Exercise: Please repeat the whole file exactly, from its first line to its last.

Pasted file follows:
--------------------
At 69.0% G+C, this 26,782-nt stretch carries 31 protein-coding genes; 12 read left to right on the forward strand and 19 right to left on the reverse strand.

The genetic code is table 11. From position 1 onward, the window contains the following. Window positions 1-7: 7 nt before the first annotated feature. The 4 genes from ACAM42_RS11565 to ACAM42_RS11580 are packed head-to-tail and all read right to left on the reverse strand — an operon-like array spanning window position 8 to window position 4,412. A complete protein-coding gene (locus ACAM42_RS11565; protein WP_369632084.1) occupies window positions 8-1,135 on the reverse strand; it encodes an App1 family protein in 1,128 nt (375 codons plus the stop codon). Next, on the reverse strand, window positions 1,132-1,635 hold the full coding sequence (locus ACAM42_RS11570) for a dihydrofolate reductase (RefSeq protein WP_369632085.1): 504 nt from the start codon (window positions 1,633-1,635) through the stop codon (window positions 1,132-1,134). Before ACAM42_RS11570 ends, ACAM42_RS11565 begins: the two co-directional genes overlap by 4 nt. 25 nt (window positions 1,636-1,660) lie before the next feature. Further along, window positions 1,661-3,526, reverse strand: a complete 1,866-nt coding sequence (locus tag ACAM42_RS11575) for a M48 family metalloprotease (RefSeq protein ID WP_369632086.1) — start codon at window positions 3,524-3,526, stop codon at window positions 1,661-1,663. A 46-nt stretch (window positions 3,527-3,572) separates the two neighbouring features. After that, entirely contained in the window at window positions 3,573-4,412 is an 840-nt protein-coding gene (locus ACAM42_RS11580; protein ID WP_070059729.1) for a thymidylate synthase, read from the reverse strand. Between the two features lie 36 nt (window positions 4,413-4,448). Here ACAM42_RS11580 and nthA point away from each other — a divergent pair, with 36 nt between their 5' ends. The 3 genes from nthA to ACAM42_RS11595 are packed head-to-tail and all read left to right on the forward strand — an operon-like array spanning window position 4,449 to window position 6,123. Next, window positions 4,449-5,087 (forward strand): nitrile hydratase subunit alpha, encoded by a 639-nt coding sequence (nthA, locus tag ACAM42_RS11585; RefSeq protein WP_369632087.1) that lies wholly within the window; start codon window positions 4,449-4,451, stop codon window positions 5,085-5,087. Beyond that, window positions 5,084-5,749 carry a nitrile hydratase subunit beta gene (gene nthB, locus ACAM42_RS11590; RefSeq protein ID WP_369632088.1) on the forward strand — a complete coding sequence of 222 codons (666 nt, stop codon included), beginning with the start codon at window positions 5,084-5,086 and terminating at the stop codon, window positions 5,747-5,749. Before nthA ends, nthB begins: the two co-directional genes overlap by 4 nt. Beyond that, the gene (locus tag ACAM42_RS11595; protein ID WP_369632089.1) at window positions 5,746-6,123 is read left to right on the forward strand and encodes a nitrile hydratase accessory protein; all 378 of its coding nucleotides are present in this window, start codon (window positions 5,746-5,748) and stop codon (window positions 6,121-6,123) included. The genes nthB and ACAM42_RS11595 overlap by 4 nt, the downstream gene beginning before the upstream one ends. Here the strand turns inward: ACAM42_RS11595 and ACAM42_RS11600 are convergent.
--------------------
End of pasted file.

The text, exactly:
At 69.0% G+C, this 26,782-nt stretch carries 31 protein-coding genes; 12 read left to right on the forward strand and 19 right to left on the reverse strand.

The genetic code is table 11. From position 1 onward, the window contains the following. Window positions 1-7: 7 nt before the first annotated feature. The 4 genes from ACAM42_RS11565 to ACAM42_RS11580 are packed head-to-tail and all read right to left on the reverse strand — an operon-like array spanning window position 8 to window position 4,412. A complete protein-coding gene (locus ACAM42_RS11565; protein WP_369632084.1) occupies window positions 8-1,135 on the reverse strand; it encodes an App1 family protein in 1,128 nt (375 codons plus the stop codon). Next, on the reverse strand, window positions 1,132-1,635 hold the full coding sequence (locus ACAM42_RS11570) for a dihydrofolate reductase (RefSeq protein WP_369632085.1): 504 nt from the start codon (window positions 1,633-1,635) through the stop codon (window positions 1,132-1,134). Before ACAM42_RS11570 ends, ACAM42_RS11565 begins: the two co-directional genes overlap by 4 nt. 25 nt (window positions 1,636-1,660) lie before the next feature. Further along, window positions 1,661-3,526, reverse strand: a complete 1,866-nt coding sequence (locus tag ACAM42_RS11575) for a M48 family metalloprotease (RefSeq protein ID WP_369632086.1) — start codon at window positions 3,524-3,526, stop codon at window positions 1,661-1,663. A 46-nt stretch (window positions 3,527-3,572) separates the two neighbouring features. After that, entirely contained in the window at window positions 3,573-4,412 is an 840-nt protein-coding gene (locus ACAM42_RS11580; protein ID WP_070059729.1) for a thymidylate synthase, read from the reverse strand. Between the two features lie 36 nt (window positions 4,413-4,448). Here ACAM42_RS11580 and nthA point away from each other — a divergent pair, with 36 nt between their 5' ends. The 3 genes from nthA to ACAM42_RS11595 are packed head-to-tail and all read left to right on the forward strand — an operon-like array spanning window position 4,449 to window position 6,123. Next, window positions 4,449-5,087 (forward strand): nitrile hydratase subunit alpha, encoded by a 639-nt coding sequence (nthA, locus tag ACAM42_RS11585; RefSeq protein WP_369632087.1) that lies wholly within the window; start codon window positions 4,449-4,451, stop codon window positions 5,085-5,087. Beyond that, window positions 5,084-5,749 carry a nitrile hydratase subunit beta gene (gene nthB, locus ACAM42_RS11590; RefSeq protein ID WP_369632088.1) on the forward strand — a complete coding sequence of 222 codons (666 nt, stop codon included), beginning with the start codon at window positions 5,084-5,086 and terminating at the stop codon, window positions 5,747-5,749. Before nthA ends, nthB begins: the two co-directional genes overlap by 4 nt. Beyond that, the gene (locus tag ACAM42_RS11595; protein ID WP_369632089.1) at window positions 5,746-6,123 is read left to right on the forward strand and encodes a nitrile hydratase accessory protein; all 378 of its coding nucleotides are present in this window, start codon (window positions 5,746-5,748) and stop codon (window positions 6,121-6,123) included. The genes nthB and ACAM42_RS11595 overlap by 4 nt, the downstream gene beginning before the upstream one ends. Here the strand turns inward: ACAM42_RS11595 and ACAM42_RS11600 are convergent.